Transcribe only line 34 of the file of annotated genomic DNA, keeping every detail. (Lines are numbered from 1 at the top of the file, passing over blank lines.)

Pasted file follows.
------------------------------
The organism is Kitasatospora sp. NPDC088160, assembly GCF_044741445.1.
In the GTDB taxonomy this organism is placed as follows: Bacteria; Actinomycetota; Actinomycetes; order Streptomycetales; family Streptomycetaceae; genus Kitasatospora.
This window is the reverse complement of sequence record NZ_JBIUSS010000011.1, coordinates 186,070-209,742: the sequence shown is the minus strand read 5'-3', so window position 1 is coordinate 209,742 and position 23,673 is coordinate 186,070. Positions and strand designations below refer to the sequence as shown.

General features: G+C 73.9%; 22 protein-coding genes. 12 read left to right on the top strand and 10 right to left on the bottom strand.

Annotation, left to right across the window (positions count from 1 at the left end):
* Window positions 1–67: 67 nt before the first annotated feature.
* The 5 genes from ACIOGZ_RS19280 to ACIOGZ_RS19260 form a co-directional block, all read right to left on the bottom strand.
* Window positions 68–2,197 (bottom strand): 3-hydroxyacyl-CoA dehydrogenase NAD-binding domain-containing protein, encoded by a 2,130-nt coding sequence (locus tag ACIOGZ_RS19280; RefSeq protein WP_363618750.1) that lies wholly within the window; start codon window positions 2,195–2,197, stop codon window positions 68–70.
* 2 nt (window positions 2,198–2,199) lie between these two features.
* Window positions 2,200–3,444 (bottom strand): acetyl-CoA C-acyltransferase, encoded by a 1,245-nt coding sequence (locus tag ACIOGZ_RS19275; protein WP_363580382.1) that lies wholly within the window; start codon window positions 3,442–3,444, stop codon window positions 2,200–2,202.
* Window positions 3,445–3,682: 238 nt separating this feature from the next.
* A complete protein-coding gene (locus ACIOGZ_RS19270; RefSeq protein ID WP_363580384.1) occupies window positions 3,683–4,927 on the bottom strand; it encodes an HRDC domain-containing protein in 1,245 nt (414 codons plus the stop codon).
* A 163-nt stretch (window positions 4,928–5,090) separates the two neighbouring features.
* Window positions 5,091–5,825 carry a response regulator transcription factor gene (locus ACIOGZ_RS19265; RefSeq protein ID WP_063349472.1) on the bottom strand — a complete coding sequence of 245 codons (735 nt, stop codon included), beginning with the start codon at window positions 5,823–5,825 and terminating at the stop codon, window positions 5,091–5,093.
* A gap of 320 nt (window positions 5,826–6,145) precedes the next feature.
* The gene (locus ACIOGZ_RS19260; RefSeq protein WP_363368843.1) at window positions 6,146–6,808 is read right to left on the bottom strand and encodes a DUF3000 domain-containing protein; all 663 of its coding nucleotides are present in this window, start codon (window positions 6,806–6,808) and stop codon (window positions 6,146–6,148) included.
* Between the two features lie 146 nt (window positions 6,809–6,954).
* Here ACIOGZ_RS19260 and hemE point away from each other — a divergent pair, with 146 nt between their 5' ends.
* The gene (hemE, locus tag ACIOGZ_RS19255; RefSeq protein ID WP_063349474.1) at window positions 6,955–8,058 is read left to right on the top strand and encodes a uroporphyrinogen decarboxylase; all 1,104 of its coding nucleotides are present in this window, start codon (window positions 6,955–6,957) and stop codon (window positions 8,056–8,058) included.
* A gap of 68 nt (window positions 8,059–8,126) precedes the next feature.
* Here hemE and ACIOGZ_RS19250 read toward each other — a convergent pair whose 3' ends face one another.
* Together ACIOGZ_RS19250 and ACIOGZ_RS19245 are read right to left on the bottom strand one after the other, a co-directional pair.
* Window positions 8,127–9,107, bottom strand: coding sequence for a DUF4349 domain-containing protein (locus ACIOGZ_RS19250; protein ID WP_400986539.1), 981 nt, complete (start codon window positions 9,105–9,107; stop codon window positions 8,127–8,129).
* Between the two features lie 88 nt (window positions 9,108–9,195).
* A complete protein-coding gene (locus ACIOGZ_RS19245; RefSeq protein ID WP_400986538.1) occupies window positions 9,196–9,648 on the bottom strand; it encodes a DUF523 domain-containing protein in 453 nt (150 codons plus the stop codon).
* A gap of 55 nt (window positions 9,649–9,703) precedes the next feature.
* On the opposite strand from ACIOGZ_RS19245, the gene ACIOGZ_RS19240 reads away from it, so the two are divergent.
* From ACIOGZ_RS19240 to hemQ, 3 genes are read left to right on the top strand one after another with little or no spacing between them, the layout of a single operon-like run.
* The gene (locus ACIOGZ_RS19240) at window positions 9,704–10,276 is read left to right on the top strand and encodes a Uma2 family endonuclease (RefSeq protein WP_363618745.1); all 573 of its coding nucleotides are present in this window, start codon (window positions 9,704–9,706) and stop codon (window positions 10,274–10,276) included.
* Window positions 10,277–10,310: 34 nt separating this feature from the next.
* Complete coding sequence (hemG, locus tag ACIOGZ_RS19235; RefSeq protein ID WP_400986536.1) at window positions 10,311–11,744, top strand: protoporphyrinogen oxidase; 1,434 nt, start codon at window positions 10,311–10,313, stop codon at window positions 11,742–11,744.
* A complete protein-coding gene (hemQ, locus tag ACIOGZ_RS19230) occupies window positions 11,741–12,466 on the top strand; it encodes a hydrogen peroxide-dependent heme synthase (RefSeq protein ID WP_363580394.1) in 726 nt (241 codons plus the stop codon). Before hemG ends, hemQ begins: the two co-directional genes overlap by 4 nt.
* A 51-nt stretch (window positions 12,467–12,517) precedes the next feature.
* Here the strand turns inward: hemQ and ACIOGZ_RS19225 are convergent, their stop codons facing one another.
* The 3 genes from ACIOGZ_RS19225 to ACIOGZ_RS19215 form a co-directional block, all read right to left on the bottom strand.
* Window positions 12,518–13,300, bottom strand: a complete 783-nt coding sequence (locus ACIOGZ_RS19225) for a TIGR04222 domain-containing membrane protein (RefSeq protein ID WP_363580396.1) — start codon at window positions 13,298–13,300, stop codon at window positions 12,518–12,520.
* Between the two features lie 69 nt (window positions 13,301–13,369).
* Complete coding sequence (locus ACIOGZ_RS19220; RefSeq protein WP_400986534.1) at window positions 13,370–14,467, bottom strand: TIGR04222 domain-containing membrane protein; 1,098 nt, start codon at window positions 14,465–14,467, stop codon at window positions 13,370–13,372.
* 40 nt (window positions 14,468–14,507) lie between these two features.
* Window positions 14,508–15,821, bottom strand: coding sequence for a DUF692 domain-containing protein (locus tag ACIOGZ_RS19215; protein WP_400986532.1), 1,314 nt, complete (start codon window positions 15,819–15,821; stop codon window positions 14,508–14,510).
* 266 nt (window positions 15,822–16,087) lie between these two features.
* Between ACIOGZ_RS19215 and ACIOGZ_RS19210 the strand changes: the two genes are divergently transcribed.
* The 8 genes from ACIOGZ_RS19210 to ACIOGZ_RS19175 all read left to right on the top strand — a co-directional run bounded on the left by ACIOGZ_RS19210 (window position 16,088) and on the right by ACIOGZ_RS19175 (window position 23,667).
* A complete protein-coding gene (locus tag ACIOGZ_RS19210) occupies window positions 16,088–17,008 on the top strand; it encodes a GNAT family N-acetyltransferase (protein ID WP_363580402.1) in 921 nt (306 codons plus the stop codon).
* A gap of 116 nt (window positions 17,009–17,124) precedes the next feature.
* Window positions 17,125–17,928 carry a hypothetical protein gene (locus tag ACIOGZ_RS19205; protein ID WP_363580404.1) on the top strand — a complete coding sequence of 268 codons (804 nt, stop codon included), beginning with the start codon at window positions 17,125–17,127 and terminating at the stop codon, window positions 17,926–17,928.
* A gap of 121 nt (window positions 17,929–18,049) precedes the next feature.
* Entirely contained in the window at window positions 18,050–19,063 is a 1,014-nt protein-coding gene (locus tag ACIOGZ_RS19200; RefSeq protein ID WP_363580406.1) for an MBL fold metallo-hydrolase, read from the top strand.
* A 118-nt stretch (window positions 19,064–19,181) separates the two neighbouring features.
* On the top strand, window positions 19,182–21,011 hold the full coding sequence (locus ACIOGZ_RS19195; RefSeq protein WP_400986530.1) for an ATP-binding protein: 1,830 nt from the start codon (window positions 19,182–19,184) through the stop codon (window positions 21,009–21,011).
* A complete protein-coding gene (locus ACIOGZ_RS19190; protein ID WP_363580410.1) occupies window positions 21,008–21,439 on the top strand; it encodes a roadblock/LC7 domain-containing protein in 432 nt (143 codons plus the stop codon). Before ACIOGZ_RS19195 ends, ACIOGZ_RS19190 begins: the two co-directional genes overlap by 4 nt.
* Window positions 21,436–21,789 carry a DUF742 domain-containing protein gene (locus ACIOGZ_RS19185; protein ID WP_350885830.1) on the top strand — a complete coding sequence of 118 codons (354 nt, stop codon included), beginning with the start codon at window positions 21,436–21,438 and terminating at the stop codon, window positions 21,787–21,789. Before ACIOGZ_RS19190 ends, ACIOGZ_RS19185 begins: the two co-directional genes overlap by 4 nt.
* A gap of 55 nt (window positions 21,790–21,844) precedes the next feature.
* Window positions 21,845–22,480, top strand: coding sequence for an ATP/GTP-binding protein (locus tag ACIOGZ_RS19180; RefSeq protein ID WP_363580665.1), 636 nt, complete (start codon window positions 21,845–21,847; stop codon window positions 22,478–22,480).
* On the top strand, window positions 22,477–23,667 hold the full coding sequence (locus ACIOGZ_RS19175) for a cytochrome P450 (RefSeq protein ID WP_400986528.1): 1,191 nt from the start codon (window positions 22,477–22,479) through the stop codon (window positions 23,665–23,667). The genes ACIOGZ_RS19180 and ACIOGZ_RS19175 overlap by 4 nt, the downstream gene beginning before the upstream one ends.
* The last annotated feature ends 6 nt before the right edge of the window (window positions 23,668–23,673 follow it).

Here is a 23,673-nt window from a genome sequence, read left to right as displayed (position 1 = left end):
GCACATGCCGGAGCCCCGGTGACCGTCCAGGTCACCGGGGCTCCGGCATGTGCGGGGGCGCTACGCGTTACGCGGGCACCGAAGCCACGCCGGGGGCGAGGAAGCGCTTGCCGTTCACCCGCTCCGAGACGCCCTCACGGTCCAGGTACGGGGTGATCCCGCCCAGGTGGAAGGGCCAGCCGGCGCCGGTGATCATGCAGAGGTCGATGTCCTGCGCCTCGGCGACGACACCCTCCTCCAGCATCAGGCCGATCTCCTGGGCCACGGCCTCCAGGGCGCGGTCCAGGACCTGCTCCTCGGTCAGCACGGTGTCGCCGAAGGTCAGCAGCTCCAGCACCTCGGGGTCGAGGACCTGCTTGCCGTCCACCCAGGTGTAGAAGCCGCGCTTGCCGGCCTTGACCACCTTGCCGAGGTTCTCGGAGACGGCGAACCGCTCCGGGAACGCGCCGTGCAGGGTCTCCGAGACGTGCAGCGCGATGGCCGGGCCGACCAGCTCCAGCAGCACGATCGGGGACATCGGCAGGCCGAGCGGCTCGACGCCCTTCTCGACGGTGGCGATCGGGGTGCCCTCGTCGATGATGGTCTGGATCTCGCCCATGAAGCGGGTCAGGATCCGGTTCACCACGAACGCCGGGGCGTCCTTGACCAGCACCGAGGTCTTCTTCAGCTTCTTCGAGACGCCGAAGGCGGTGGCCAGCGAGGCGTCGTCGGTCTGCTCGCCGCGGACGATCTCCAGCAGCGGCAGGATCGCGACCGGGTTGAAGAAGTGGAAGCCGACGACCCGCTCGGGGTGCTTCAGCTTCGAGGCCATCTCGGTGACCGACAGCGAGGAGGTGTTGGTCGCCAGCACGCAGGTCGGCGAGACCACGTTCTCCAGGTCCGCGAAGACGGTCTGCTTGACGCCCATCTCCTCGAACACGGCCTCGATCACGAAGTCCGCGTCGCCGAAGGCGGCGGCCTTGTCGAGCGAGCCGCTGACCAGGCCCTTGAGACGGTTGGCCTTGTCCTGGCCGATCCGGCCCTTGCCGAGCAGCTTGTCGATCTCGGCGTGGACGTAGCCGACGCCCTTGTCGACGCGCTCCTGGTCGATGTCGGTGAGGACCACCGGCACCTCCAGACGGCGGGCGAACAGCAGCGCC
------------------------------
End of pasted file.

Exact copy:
* Here the strand turns inward: hemQ and ACIOGZ_RS19225 are convergent, their stop codons facing one another.